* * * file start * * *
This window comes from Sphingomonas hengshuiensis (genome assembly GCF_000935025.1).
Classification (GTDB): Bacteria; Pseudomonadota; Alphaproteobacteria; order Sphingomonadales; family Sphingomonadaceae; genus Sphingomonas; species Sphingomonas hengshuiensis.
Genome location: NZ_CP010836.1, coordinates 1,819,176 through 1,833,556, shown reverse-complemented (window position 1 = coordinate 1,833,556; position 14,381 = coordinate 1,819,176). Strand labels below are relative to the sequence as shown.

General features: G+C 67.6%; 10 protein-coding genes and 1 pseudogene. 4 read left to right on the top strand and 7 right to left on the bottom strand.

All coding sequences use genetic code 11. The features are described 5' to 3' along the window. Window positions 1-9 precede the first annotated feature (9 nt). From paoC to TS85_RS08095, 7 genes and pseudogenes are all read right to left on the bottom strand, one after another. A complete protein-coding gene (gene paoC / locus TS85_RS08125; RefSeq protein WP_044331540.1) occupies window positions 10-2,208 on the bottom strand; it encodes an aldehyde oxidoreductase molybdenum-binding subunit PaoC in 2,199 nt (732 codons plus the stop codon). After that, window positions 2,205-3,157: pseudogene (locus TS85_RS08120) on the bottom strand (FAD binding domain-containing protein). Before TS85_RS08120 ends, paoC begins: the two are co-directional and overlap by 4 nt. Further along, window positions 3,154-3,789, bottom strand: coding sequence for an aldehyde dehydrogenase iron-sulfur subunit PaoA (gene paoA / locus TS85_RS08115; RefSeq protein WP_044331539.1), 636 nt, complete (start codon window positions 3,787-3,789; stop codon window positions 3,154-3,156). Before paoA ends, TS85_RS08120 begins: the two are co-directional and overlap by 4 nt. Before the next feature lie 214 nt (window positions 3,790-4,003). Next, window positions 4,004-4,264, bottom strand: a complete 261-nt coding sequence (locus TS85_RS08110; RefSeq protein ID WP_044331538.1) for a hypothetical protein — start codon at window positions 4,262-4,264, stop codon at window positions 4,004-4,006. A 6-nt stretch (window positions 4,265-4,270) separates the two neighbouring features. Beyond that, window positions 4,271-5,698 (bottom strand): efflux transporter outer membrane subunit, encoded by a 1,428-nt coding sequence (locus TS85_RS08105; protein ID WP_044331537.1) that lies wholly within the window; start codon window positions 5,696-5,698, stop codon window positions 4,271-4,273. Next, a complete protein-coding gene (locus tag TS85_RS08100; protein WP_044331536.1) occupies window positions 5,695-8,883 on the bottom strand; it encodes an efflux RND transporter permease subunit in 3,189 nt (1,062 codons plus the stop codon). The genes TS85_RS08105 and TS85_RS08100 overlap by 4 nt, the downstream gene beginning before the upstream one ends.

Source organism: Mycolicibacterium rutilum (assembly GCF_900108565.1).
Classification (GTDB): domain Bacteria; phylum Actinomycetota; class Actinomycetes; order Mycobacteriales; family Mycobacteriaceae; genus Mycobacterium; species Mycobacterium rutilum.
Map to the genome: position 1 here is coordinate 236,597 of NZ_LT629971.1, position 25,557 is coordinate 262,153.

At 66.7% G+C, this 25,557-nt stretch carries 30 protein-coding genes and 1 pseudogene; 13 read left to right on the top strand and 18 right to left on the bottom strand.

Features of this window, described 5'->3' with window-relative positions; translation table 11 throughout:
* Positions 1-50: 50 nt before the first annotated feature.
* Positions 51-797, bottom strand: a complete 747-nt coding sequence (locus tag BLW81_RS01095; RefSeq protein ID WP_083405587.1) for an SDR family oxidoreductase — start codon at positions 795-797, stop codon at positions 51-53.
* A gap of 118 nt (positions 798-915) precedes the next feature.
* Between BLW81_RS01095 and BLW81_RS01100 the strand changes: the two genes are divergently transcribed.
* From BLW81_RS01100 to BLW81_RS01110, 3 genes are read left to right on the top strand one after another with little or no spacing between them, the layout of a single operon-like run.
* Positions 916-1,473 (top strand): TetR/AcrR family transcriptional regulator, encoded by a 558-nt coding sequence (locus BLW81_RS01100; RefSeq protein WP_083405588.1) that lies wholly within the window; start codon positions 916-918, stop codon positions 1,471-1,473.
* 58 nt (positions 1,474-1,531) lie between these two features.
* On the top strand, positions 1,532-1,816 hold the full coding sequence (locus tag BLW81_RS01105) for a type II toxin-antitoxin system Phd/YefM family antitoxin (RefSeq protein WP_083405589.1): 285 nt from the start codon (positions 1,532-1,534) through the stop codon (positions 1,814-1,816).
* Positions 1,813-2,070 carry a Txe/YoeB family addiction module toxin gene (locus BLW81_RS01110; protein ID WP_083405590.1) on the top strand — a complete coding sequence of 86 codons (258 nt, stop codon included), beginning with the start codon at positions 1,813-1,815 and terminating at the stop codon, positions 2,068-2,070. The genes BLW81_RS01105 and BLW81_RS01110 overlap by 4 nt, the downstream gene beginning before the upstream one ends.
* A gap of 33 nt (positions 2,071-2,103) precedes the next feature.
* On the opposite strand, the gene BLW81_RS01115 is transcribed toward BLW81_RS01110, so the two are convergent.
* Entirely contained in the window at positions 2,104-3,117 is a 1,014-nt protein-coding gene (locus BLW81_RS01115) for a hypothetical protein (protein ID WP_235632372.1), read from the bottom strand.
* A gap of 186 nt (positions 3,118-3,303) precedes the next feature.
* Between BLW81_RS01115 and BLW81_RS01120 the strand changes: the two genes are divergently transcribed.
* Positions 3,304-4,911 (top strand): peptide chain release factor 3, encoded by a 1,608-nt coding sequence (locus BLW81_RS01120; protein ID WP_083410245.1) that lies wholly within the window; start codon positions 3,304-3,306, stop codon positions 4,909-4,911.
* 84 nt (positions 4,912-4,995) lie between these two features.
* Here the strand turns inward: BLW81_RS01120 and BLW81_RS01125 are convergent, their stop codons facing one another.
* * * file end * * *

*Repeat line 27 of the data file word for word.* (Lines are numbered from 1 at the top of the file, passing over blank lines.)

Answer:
* Here the strand turns inward: BLW81_RS01120 and BLW81_RS01125 are convergent, their stop codons facing one another.